Saturday, January 31, 2015

Smash Records: If You Really Want Me To Go, I'll Go

Like yesterday’s post, today’s selection was released twice on the Smash label; however, only one was issued as a single. Not be confused with the Rhondels from Virginia, the Ron-Dels were a Texas band that was formed by and named for Ronnie Kelly and Delbert McClinton.

In May 1965, The Ron-Dels released the Delbert McClinton composition, “If you really want me to Go, I’ll Go” on Brownfield Records, a regional label based in Texas. Within a month, Smash picked up the master and released the single for national distribution.

Unfortunately, the song failed to make a huge dent and only charted at #97 in July 1965. For reasons stated below, it still is an important record for us to consider.

Sir Douglas Quintet’s Version

Although the song was never a chart success, it had been recorded by a number of country musicians. Another Smash artist and fellow Texans, the Sir Douglas Quintet, recorded it for their 1968 “Mendocino” album release.

Unfortunately, there is not a quality version of Sir Douglas Quintet’s treatment of “If you really want me to Go, I’ll Go” on YouTube. For lack of something better, I’ve included what’s available for continuity sake. The recording below is unfortunately tinny and incomplete.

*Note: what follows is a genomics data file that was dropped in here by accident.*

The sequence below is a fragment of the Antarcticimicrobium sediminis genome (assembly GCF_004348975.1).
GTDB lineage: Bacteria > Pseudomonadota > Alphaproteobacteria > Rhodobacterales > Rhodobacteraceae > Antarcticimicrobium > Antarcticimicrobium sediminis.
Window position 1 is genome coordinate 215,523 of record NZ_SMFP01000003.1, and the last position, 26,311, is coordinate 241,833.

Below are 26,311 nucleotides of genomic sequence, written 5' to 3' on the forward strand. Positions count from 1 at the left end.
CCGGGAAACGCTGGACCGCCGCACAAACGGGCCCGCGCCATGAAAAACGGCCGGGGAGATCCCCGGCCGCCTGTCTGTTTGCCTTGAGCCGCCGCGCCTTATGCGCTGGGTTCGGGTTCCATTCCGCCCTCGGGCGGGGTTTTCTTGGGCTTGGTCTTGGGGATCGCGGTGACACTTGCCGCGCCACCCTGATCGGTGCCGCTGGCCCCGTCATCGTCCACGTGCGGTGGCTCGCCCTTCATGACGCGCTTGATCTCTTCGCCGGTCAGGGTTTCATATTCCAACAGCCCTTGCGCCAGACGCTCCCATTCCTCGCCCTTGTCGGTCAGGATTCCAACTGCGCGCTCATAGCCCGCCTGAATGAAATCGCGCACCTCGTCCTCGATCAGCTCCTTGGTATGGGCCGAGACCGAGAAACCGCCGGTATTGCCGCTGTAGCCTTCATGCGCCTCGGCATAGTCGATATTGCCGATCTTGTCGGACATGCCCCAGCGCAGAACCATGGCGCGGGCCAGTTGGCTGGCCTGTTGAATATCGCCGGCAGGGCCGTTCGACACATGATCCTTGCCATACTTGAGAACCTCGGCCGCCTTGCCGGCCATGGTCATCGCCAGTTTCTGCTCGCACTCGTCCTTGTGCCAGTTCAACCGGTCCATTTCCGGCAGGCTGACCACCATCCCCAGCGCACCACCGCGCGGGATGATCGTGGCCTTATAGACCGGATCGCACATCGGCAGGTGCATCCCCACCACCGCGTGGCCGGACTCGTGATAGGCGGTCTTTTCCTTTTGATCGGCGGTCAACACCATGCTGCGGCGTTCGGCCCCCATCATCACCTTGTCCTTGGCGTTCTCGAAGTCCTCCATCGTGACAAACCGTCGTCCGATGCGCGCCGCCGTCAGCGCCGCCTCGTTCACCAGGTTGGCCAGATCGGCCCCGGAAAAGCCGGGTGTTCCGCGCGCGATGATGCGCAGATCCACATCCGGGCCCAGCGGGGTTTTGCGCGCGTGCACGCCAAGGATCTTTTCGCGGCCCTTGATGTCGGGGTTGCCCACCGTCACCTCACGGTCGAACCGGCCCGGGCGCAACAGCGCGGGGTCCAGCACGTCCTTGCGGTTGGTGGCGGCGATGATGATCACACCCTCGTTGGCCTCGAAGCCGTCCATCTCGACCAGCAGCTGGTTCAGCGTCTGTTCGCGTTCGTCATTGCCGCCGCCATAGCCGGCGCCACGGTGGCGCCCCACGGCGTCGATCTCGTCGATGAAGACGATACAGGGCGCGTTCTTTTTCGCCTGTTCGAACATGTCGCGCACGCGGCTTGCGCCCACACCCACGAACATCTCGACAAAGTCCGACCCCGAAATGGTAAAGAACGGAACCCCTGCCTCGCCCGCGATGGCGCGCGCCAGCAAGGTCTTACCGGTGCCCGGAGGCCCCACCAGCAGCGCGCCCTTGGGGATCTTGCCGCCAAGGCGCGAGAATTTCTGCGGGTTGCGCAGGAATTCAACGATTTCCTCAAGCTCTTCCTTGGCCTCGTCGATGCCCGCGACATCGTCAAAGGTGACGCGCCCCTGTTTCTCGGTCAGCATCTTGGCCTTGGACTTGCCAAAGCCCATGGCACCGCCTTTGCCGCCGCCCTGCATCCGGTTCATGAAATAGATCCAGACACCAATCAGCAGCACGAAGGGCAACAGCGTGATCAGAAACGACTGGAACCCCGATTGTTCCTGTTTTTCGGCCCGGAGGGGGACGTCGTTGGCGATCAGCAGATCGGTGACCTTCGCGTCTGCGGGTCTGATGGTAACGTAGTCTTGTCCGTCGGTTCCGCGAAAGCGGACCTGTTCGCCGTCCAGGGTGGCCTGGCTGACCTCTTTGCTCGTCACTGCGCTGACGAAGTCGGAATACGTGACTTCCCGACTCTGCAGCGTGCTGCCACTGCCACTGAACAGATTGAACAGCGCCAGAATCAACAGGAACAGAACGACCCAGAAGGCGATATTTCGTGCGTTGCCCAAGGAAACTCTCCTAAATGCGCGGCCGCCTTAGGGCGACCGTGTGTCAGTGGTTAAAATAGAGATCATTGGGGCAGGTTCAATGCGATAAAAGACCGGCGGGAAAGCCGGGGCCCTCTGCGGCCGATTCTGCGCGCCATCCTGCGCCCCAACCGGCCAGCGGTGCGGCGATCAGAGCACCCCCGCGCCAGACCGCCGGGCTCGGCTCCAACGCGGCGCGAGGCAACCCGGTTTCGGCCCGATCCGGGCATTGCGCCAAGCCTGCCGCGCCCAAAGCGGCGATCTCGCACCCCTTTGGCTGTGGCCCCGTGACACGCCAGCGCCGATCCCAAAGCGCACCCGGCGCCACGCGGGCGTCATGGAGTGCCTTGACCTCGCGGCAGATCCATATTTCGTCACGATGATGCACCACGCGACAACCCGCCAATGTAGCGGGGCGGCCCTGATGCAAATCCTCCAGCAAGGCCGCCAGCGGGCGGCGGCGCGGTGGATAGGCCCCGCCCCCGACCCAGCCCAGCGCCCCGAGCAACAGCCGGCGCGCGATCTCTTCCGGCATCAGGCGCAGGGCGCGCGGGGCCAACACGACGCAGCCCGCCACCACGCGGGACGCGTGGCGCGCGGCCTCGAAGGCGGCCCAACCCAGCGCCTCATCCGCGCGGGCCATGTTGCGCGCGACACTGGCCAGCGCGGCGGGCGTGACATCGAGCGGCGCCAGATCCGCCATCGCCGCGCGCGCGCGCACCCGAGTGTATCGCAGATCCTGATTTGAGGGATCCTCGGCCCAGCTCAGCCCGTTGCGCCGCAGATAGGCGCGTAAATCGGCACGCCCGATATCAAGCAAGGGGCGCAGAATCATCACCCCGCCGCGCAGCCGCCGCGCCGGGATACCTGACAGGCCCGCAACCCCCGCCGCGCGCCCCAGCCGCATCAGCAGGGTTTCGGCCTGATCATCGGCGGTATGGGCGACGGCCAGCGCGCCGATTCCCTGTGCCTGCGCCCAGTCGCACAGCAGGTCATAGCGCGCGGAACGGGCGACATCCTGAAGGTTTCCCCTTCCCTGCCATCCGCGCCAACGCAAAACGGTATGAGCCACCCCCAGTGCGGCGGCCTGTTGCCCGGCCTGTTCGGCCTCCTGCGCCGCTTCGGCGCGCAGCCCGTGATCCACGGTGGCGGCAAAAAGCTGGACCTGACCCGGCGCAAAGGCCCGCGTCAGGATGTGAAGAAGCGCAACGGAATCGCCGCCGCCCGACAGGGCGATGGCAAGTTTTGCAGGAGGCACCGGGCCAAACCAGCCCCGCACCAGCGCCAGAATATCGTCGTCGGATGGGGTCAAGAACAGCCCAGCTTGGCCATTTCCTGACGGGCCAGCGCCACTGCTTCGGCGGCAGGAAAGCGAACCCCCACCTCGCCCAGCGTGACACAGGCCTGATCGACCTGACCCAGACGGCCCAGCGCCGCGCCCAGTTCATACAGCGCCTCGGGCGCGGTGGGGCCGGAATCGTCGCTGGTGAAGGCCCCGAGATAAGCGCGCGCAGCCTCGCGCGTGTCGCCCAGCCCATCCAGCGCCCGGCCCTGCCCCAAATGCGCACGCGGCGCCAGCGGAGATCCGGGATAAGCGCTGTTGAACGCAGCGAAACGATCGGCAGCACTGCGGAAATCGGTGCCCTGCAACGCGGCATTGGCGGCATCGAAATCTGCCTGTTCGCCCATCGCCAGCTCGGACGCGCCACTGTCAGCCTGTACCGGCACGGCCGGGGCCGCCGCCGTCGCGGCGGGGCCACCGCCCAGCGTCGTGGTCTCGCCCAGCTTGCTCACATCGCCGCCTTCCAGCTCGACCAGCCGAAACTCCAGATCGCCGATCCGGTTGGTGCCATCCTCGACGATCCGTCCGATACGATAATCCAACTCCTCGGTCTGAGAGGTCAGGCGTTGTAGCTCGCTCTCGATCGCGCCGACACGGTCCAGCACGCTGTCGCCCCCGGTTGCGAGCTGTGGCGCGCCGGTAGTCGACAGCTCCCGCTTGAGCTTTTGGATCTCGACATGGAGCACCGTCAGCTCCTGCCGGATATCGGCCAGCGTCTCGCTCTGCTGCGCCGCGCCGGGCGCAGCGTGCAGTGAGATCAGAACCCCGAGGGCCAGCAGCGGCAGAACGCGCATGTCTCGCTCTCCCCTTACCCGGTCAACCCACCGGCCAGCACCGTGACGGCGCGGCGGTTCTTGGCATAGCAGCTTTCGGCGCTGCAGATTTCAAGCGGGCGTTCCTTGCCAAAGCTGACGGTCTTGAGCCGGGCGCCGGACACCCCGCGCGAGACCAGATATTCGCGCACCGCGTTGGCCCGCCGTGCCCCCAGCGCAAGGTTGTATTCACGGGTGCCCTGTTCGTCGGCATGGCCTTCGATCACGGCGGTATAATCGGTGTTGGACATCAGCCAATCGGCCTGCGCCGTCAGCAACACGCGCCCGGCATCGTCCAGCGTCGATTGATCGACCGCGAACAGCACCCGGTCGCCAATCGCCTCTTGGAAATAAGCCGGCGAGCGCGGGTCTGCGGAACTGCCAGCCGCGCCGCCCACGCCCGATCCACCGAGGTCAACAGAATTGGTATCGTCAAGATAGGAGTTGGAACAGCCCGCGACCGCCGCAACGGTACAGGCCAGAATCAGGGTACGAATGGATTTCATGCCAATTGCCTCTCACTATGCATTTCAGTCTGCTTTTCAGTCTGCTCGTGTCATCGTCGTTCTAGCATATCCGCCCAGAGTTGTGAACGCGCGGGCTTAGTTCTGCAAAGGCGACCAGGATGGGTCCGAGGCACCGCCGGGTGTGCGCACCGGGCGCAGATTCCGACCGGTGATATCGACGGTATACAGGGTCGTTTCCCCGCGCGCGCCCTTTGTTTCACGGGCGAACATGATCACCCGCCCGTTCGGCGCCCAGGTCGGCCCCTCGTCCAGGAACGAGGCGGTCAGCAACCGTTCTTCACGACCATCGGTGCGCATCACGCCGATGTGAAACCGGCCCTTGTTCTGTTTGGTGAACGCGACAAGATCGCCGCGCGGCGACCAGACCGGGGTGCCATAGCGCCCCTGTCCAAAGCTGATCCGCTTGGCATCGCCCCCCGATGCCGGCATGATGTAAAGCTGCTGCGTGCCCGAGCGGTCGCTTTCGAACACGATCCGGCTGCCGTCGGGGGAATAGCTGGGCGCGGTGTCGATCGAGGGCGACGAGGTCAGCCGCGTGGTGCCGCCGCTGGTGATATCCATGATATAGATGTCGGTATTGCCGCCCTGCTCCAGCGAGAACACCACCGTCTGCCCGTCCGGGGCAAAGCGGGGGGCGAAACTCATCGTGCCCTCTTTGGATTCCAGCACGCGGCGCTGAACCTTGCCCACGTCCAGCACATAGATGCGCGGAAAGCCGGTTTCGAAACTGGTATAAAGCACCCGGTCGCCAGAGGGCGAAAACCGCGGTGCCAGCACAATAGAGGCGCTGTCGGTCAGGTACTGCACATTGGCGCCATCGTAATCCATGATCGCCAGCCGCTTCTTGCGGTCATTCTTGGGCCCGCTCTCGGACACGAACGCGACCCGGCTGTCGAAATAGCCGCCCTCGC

Similarities to The Beatles

There is one nagging thing about “If you really want me to Go, I’ll Go,” and that it is similar to a Beatles tune. It’s no secret that Delbert McClinton had a friendship with John Lennon. Stories abound about how both McClinton, who was supporting Bruce Channel on a 1962 tour of England, traded harmonica licks with Lennon.

German version of the LP - my introduction to the  song.

Not only is “If you really want me to Go, I’ll Go” musically comparable to The Beatles’ “I Don’t Want to Spoil the Party,” the lyrical content is similar as well. Could McClinton have been influenced by The Beatles’ recording? It’s possible. Although it was an album cut, “I Don’t Want to Spoil the Party” was released on the European LP “Beatles for Sale” in December 1964 – six months prior to McClinton’s song.

“I Don’t Want to Spoil the Party” did not have an American release until June 1965, as it was one of the songs from “Beatles for Sale” that was held over for inclusion on the “Beatles VI” album. I have included it for comparison purposes. See if you think they sound similar.

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